Back in the 18th-century, spa towns sprung up around the UK for the upper classes to come and ‘take the waters’. The most famous of them was Bath, and it still pulls in plenty of visitors today. But it’s not the only spa town in that part of the world, less than 60 miles away is Cheltenham. Both towns proudly show off their spa heritage as part of their names, and you can still taste the mineral waters in Cheltenham at the Pittville Pump Rooms (they’re just as disgusting as Bath’s!). They also share the same elegant Georgian terraces – Cheltenham even has its own lookalike curving Royal Crescent. Bath is known for its Jane Austen connection, but Cheltenham has its own literary interest with an annual literature festival along with science, jazz, music and food festivals, and it’s the home of the famous Gold Cup horse race.

Read more: A weekend in Cheltenham

Cheltenham Spa

Smart Regency terraces in Cheltenham

If you like the Lake District, try the Peak District

Its dramatic landscapes of lakes and mountains has made Cumbria’s Lake District Britain’s most popular National Park. Over 16 million people visit every year to hike and climb, so you might well find yourself in among Gore-Tex-clad hordes at the most popular spots. A bit further south in Derbyshire, the Peak District gets about half the number of visitors of the Lakes so its easier to lose the crowds. Both parks have no shortage of beautiful views and there are plenty of walking and cycling routes (or cosy country pubs if that sounds a bit too energetic). The Peak District also has a few of lakes of its own, including the long pools outside Chatsworth country house and the boating lake at Carsington Water.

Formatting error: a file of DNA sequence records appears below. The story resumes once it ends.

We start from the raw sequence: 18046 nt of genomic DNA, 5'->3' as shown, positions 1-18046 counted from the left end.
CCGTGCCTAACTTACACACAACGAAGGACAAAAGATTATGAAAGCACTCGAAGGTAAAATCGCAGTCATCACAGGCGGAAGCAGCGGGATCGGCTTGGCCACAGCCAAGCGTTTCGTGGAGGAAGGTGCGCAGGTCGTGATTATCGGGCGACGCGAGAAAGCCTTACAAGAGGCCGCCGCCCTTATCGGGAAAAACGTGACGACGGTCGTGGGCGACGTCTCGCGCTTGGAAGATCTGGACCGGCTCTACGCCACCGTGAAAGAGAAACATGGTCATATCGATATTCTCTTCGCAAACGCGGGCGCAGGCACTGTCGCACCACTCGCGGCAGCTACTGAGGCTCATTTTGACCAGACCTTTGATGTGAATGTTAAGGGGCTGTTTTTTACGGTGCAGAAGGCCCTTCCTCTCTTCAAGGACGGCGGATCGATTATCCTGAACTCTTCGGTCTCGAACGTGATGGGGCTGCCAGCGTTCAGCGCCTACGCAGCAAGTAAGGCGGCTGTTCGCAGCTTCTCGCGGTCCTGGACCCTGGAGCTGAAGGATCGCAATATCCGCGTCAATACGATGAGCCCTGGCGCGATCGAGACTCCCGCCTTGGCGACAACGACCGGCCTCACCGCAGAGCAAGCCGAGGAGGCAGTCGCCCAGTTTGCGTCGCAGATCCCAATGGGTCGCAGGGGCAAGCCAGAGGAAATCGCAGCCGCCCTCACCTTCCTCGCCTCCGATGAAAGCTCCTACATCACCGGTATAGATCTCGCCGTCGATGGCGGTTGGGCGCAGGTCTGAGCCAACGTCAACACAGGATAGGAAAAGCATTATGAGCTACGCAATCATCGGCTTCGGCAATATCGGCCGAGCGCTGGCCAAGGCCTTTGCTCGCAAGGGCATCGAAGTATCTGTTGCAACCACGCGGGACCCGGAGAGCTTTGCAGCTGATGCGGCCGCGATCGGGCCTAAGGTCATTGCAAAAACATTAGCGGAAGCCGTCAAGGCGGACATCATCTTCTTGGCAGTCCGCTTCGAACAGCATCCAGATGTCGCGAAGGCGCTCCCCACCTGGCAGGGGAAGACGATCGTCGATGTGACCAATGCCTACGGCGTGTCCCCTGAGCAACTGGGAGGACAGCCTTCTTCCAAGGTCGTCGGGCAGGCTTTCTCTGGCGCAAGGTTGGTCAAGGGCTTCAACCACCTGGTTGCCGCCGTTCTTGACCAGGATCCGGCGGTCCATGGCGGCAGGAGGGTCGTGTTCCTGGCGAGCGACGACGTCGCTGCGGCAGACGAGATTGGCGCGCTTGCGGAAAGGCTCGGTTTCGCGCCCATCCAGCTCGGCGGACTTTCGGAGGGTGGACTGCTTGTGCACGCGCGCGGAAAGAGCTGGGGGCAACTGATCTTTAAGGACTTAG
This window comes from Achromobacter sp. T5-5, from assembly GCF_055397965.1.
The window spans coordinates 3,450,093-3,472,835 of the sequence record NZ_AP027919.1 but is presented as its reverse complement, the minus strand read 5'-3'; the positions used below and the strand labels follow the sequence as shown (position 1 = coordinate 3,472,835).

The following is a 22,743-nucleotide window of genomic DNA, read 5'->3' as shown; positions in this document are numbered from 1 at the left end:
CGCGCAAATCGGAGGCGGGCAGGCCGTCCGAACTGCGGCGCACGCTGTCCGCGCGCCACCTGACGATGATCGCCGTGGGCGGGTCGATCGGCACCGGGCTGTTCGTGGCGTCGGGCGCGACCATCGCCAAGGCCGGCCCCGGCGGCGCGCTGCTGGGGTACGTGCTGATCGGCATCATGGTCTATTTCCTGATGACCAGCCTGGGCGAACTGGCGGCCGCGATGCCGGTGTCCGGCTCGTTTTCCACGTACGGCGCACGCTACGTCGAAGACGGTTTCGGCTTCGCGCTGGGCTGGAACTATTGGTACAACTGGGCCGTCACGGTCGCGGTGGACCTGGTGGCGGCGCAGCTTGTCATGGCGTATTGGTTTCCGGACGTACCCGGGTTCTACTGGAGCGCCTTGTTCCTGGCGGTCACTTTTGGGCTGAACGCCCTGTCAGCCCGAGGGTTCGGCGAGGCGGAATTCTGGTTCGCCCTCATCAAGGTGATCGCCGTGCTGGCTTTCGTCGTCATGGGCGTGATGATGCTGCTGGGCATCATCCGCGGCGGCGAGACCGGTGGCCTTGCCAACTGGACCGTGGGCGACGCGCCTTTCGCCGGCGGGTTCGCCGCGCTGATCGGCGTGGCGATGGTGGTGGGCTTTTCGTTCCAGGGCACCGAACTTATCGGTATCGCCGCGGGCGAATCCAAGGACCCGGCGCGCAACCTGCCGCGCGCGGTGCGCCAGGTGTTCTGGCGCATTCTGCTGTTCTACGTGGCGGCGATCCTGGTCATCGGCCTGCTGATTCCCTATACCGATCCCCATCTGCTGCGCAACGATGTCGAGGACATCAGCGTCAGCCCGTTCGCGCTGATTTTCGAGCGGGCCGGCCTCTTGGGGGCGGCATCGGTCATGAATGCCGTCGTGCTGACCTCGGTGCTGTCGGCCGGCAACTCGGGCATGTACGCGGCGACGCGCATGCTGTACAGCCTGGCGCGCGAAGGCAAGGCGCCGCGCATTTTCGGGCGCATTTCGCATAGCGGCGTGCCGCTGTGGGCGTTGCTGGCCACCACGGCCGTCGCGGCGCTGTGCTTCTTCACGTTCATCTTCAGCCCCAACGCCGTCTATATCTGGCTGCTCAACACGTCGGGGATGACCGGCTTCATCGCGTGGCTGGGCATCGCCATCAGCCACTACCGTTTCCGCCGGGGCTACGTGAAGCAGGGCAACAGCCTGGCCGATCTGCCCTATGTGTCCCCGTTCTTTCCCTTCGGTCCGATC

Peveril Castle in the Peak District

Peveril Castle in the Peak District – photo credit VisitEngland/Alex Hare

If you like Brighton, try Margate

Just an hour from the capital, Brighton is a coastal weekend escape for thousands of Londoners who shop in the boutiques in the Laines, stroll along the pier and party all night. But for a more relaxed seaside break – with a sandy beach that beats Brighton’s pebbles – try Margate. It was one of the original British seaside resorts but fell into decline when people started travelling abroad instead. But now it’s been regenerated and is challenging Brighton with its eccentric, arty style. Like Brighton, Margate has an old town with cafés, galleries and quirky shops. There’s a thriving art scene with the Turner Contemporary gallery and music at its jazz and soul festivals and annual carnival. And there’s also the recently reopened Dreamland, the UK’s oldest pleasure park with vintage rides, side shows and plenty of candyfloss.

Margate seafront, Kent

Margate’s seafront – photo credit VisitEngland/Alex Hare

Have you ever visited any of my alternative English destinations – or know of any others I should try?

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Exploring England off the beaten track: six alternatives to the country's most popular destinations, including Durham, Dorset, Chester, Cheltenham, Peak District and Margate. #England #alternative

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  • Reply
    December 17, 2015 at 8:58 pm

    I have been to Durham and Dorset and they are very pretty and worth a visit – mind you there is so much in the UK, that I still have to explore !

    • Reply
      December 17, 2015 at 9:18 pm

      I very nearly went to university in Durham, it’s so pretty but ended up in Exeter as it was a bit too cold up north! Have so much of the UK I still want to see too, I’ve hardly seen any of Scotland and there’s lots of the east of the country still to explore as well.

      • Reply
        December 20, 2015 at 3:47 pm

        I live in the East, so just let me know if you want to meet up there !

      • Reply
        December 20, 2015 at 6:13 pm

        Fab, will do!

  • Reply
    Katie MacLeod
    December 17, 2015 at 9:16 pm